How do wind and water pollinate flowers, plants? Information on the importance of wind and water pollination.
Pollination by Wind.
Air currents support huge numbers of pollen grains and transport them to great distances. Pollen grains of sedges, grasses, birch, and oak have been collected in traps in the air over the middle of the Atlantic Ocean. The pollen of sugar beets is regularly borne to a distance of two or three miles by wind and is carried aloft in abundant quantities to over 2,000 feet. Air currents carry the pollen grains singly in a highly dispersed condition.
Wind-pollinated flowers possess no bright colors, no special odors, and no nectar. In most of them the petals are highly aborted or absent. The stamens and stigmas are thus exposed as much as possible to the air currents. The grouping of stamens and carpels together in the same flower, which is an economical arrangement in animal-pollinated flowers, has no special value for wind flowers. The sexes are, in fact, frequently separated into staminate and carpellate flowers which are borne either in different parts of the plant or on different individual plants.
The stamens are usually well exserted at maturity so that the pollen, which is produced in huge masses, is picked up by the air currents. Air-borne pollen grains have a smooth outer skin which permits them to fall separately like light powder. They are transported singly by air currents and are caught singly by the well exserted, feathery, brushy or fleshy stigmas.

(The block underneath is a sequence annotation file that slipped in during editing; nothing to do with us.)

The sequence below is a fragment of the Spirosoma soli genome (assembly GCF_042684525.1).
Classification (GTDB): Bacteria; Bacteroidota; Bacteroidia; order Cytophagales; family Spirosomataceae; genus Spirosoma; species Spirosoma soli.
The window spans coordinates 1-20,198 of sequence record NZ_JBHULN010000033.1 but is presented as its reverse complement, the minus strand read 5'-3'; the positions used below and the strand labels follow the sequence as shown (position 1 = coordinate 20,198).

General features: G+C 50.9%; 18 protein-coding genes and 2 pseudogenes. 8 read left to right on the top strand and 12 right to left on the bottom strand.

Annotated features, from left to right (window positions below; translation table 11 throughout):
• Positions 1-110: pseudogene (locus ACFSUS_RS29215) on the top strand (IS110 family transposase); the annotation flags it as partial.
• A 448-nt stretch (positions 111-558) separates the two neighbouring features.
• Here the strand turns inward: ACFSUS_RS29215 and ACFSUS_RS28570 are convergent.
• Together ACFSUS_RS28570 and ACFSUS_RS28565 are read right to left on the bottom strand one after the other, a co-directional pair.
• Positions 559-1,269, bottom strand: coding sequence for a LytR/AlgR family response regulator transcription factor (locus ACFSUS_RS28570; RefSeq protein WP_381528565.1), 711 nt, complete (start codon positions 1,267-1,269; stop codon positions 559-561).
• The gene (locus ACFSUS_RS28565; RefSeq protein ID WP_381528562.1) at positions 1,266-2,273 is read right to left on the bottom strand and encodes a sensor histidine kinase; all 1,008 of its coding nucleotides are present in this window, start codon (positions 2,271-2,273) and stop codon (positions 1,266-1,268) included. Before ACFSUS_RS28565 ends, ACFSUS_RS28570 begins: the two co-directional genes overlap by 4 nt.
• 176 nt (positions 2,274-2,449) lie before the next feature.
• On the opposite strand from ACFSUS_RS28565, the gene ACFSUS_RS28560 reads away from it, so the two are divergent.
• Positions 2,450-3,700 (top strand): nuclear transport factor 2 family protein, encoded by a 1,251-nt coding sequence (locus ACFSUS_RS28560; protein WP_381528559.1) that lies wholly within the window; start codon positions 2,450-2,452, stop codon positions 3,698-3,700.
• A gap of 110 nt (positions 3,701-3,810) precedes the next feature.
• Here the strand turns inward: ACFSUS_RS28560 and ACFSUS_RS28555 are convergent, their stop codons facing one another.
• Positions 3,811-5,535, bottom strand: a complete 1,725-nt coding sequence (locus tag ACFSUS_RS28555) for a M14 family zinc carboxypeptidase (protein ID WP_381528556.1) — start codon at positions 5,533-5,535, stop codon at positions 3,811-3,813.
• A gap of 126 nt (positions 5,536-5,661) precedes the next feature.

Each pollination consists of the meeting of about one pollen grain with one stigma and leads to the fertilization of one ovule to each flower. Most wind-pollinated plants have single-seeded fruits. The oak flower produces one acorn, the grass flower one grain. In this respect wind flowers contrast with animal-pollinated flowers which ripen numerous seeds on the basis of the masses of pollen brought to the stigma in one or two visits. The only way in which wind-pollinated plants can obtain a high fecundity is by the production of large numbers of pollen-catching flowers.
Familiar wind-pollinated flowers are grasses, sedges, rushes, cattail, dock, goosefoot, hemp, nettle, plantain, alder, hazel, birch, oak, and poplar. The conifers, such as pine and fir, and most cycads are also pollinated by wind.
Pollination by Water.
Some aquatic plants accomplish pollination by means of water currents. As in plants which allow their pollen to be carried by air currents, the flowers are colorless, odorless, and unisexual. The thin-walled, elongated pollen grains may drift submerged to the stigmas, as in eelgrass, pondweed or poolmat (Zannichellia), and naiad (Naias). Or the male flowers may become detached from the parent plant and float on the surface of the water in the manner of little boats. Some of them, drifting with the currents, come to lie alongside the female flowers, where their pollen is taken up by the stigmas. This arrangement is found in wild celery (Vallisneria) and elodea.
Rain water brings the pollen to the stigmas in some terrestrial plants which inhabit rainy northern climates where insects are scarce. In several kinds of buttercup, marsh marigold (Caltha) and bog asphodel (Narthecium) the floral cups become filled with rain water, but do not overflow because the surplus water is drained off along the base of the petals. Pollen, coming to float on the surface of the water, is sucked by capillarity up the carpels to the stigmas. This process, so far as is known, only brings about self-pollination; however, the possibility exists that the splashing of the rain drops may occasionally cause the pollen grains to be dispersed into other nearby flowers where cross-pollination may result.